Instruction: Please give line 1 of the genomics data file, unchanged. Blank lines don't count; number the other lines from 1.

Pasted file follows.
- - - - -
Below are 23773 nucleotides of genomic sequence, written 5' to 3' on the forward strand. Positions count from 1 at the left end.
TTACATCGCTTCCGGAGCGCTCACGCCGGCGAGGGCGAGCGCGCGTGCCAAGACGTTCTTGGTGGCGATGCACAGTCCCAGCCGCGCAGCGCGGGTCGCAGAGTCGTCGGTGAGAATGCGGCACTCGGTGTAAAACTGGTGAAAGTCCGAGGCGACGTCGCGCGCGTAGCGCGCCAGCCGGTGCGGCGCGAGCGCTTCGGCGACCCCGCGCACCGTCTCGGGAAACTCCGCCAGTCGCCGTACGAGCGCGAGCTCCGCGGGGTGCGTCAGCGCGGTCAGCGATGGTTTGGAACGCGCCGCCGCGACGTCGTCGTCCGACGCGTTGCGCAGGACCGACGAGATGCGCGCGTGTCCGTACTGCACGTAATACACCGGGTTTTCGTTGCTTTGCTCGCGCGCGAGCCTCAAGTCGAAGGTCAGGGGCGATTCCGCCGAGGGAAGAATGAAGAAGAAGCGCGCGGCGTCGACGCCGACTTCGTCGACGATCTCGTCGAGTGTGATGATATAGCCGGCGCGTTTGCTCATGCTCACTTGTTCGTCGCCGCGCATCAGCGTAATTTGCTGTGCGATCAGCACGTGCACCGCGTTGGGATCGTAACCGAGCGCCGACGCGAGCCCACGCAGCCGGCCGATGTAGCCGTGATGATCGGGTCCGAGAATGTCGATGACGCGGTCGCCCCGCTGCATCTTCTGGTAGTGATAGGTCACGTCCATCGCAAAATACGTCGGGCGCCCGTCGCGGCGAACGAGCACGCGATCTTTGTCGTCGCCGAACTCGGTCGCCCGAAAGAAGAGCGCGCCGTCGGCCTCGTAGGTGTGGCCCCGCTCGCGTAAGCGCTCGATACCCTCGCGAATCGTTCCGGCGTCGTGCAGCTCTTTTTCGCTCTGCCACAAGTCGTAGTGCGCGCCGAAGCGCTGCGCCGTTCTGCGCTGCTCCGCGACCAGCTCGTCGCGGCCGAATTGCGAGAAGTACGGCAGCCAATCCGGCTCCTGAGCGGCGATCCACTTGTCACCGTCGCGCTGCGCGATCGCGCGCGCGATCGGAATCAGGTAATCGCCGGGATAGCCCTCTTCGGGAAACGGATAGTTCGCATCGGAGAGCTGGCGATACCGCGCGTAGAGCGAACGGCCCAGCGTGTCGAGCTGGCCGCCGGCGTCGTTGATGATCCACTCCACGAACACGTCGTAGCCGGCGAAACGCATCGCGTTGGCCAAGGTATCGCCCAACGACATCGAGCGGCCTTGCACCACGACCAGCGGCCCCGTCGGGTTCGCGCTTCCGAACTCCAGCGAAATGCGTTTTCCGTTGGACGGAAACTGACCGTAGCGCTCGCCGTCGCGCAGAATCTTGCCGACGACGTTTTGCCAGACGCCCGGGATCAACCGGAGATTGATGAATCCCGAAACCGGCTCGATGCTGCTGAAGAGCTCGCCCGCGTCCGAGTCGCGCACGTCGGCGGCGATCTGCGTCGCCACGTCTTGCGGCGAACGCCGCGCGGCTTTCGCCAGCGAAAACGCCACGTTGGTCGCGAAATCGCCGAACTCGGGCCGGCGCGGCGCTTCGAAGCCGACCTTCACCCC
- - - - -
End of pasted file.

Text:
Below are 23773 nucleotides of genomic sequence, written 5' to 3' on the forward strand. Positions count from 1 at the left end.